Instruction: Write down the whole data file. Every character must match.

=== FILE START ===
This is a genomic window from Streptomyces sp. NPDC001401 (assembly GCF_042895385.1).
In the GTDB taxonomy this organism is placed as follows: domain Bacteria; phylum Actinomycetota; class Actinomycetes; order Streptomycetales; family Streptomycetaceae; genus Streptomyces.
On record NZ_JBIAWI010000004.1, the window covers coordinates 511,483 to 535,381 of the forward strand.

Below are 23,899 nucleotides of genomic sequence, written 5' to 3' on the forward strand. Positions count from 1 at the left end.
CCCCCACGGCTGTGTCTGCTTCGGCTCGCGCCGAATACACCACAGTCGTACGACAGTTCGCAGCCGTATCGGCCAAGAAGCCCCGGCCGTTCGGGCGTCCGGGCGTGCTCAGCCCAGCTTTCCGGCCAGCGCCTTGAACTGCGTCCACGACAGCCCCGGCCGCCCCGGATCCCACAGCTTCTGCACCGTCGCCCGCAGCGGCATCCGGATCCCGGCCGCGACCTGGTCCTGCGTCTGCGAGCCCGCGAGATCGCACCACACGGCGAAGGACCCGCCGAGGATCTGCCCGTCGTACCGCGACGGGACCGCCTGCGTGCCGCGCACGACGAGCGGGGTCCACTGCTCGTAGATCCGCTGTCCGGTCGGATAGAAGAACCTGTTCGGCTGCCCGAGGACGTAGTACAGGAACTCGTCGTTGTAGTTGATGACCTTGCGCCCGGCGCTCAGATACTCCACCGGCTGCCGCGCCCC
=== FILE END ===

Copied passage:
This is a genomic window from Streptomyces sp. NPDC001401 (assembly GCF_042895385.1).
In the GTDB taxonomy this organism is placed as follows: domain Bacteria; phylum Actinomycetota; class Actinomycetes; order Streptomycetales; family Streptomycetaceae; genus Streptomyces.
On record NZ_JBIAWI010000004.1, the window covers coordinates 511,483 to 535,381 of the forward strand.

Below are 23,899 nucleotides of genomic sequence, written 5' to 3' on the forward strand. Positions count from 1 at the left end.
CCCCCACGGCTGTGTCTGCTTCGGCTCGCGCCGAATACACCACAGTCGTACGACAGTTCGCAGCCGTATCGGCCAAGAAGCCCCGGCCGTTCGGGCGTCCGGGCGTGCTCAGCCCAGCTTTCCGGCCAGCGCCTTGAACTGCGTCCACGACAGCCCCGGCCGCCCCGGATCCCACAGCTTCTGCACCGTCGCCCGCAGCGGCATCCGGATCCCGGCCGCGACCTGGTCCTGCGTCTGCGAGCCCGCGAGATCGCACCACACGGCGAAGGACCCGCCGAGGATCTGCCCGTCGTACCGCGACGGGACCGCCTGCGTGCCGCGCACGACGAGCGGGGTCCACTGCTCGTAGATCCGCTGTCCGGTCGGATAGAAGAACCTGTTCGGCTGCCCGAGGACGTAGTACAGGAACTCGTCGTTGTAGTTGATGACCTTGCGCCCGGCGCTCAGATACTCCACCGGCTGCCGCGCCCC